Pro bono, civic, and community projects have always been deeply embedded in the culture of our firm. We wholeheartedly believe that as architects, we have a distinct responsibility to serve and strengthen our community. But the value of pro bono work runs deeper than the neighborhoods it touches, it has transformed and elevated our very profession. Pro bono projects are a powerful medium for architectural firms to grow and empower leadership and heighten awareness of local expertise that can often be overshadowed. Too often we hear bemoaning around awarding projects to outside architects.

LeBron said it best, “In Northeast Ohio, nothing is given. Everything is earned. You work for what you have.” In Cleveland, “being of this place” means rolling up your sleeves, and chasing what you want. For Cleveland architects specifically, it means fueling ourselves (and each other) to rise up, advocate for architecture, and serve our city.

Consider the following article I wrote for AIA Cleveland as a call to our local design community - to challenge the notion of pro bono work being categorized as simply “other”, “charity” or “unpaid” projects, but rather as an ingrained part of architectural practice.


AIACLE_logo

Pro Bono and the Genius Loci

Jack Bialosky, Jr., AIA Cleveland President-Elect

For AIA, this year is intended to be "the year of the advocate". The recent national "I Look Up" ad campaign has engendered comments, both positive and negative, about architecture and advocacy (for more information on the campaign, read AIA Cleveland President Aaron Hill's recent article Why "Looking Up" Is Important). It is good that there are strong feelings about this, especially if you ascribe to the theory that any press is good press. But more importantly, the campaign has empowered dispersed dialogues to surface as one national conversation.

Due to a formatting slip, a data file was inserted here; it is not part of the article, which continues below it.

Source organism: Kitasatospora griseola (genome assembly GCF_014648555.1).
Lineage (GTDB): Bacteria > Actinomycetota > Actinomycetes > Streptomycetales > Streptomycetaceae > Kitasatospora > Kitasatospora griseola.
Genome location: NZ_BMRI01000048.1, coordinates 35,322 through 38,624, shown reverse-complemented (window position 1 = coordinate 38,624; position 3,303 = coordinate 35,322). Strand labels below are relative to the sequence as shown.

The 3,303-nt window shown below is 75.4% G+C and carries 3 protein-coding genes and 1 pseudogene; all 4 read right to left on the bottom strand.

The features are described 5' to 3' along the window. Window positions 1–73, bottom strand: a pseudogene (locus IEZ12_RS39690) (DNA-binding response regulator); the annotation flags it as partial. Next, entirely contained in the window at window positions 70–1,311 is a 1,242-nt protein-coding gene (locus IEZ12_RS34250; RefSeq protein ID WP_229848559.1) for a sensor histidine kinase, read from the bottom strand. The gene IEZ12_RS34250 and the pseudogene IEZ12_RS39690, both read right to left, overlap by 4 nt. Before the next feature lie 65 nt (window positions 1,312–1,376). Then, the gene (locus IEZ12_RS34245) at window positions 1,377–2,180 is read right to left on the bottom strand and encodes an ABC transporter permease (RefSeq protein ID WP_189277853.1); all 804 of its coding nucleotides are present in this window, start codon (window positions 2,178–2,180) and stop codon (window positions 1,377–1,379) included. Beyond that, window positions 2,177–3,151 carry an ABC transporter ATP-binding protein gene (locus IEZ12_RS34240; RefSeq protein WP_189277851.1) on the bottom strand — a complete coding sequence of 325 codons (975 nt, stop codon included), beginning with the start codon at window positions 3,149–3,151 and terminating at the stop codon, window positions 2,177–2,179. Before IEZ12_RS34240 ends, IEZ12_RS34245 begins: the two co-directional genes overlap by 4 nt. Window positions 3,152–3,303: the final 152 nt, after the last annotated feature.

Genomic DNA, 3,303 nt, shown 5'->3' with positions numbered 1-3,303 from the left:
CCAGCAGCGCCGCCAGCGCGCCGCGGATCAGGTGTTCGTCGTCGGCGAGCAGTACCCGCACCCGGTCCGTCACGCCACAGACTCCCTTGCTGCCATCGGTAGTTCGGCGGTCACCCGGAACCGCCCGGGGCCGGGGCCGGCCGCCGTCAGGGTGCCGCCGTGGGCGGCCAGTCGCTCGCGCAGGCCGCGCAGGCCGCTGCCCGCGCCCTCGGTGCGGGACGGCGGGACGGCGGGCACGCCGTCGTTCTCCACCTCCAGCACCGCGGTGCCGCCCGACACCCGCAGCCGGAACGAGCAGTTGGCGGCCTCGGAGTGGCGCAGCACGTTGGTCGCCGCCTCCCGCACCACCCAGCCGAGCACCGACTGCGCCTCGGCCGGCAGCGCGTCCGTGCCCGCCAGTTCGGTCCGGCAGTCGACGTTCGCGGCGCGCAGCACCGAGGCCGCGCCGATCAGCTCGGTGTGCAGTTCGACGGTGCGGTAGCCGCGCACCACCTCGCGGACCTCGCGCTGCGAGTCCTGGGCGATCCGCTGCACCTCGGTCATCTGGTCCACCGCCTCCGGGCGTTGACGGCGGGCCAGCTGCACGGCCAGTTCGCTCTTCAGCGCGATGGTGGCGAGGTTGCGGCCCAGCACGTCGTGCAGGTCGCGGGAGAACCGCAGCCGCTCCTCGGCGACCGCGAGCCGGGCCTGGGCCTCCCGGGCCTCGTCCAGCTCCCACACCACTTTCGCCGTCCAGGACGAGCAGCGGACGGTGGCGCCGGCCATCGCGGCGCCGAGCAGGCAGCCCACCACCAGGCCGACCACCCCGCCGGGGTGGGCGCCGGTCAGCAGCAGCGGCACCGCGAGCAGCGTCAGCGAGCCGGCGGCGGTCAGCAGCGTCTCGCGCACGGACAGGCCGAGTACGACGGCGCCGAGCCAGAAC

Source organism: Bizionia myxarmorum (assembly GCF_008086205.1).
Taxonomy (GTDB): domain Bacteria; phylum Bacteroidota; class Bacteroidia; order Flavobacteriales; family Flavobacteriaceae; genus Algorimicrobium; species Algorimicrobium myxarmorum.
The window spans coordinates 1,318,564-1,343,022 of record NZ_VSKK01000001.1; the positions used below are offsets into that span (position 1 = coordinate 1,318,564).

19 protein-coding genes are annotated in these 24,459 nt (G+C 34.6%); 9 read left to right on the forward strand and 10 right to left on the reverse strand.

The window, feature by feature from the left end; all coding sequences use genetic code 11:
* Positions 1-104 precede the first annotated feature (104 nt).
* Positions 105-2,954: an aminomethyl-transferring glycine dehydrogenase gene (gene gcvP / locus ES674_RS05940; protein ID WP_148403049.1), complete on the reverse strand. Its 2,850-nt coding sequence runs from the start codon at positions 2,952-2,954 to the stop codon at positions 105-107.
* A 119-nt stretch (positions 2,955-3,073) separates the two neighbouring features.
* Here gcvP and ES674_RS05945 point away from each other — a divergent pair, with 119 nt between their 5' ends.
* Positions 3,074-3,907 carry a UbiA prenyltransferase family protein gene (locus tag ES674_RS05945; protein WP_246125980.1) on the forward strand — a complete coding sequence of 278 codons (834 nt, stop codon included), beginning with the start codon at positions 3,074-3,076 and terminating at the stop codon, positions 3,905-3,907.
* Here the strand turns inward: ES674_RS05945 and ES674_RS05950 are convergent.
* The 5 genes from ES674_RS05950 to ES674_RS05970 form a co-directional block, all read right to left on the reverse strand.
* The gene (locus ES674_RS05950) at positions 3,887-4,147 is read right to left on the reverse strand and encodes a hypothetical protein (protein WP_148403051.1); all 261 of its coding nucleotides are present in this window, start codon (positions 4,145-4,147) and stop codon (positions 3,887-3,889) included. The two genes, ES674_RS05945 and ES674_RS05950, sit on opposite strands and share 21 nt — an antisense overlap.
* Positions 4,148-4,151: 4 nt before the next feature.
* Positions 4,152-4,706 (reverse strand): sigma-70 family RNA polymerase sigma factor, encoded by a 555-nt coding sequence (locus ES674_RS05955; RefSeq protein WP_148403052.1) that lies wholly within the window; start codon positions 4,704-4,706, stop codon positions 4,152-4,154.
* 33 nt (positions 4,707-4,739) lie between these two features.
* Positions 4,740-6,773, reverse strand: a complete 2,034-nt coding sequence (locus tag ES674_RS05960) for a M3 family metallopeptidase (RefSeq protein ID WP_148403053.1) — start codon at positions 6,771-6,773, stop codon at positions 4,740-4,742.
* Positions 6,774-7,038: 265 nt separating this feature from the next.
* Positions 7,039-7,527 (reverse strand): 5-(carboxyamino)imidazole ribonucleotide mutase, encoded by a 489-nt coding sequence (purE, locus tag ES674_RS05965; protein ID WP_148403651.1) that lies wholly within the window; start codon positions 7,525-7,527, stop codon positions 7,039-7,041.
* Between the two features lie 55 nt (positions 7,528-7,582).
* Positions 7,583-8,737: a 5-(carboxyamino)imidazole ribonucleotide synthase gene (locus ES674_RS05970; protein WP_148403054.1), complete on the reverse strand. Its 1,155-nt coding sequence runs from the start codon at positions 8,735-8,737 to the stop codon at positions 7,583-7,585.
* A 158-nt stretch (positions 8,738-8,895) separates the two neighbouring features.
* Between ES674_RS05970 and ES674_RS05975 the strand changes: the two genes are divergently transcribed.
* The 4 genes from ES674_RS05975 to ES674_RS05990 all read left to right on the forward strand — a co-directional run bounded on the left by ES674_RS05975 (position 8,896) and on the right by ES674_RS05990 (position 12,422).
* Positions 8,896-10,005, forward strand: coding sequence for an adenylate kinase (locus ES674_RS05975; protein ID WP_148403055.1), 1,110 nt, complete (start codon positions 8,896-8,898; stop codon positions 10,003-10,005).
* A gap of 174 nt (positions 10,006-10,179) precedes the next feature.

Personally, I believe that every year should be the year of the advocate for architects and architecture. As President-Elect, and a fairly new comer (or late returner) to active duty in AIA Cleveland, I have been educating myself on the issues that our local members prioritize as the most relevant and important to our community. In response to our recent member survey, most of the respondents felt that one of AIA Cleveland's most important roles was to advocate for local architects. Many architects feel they have lost power, voice and position as leaders of the built environment. Furthermore, Cleveland and Northeast Ohio have suffered for years from a low self-image which has fueled a desire for outside experts. Compounded by an economic downturn spanning half a decade, this triple-whammy has left some architects in our community feeling under-appreciated and unable to compete for important commissions in their own market.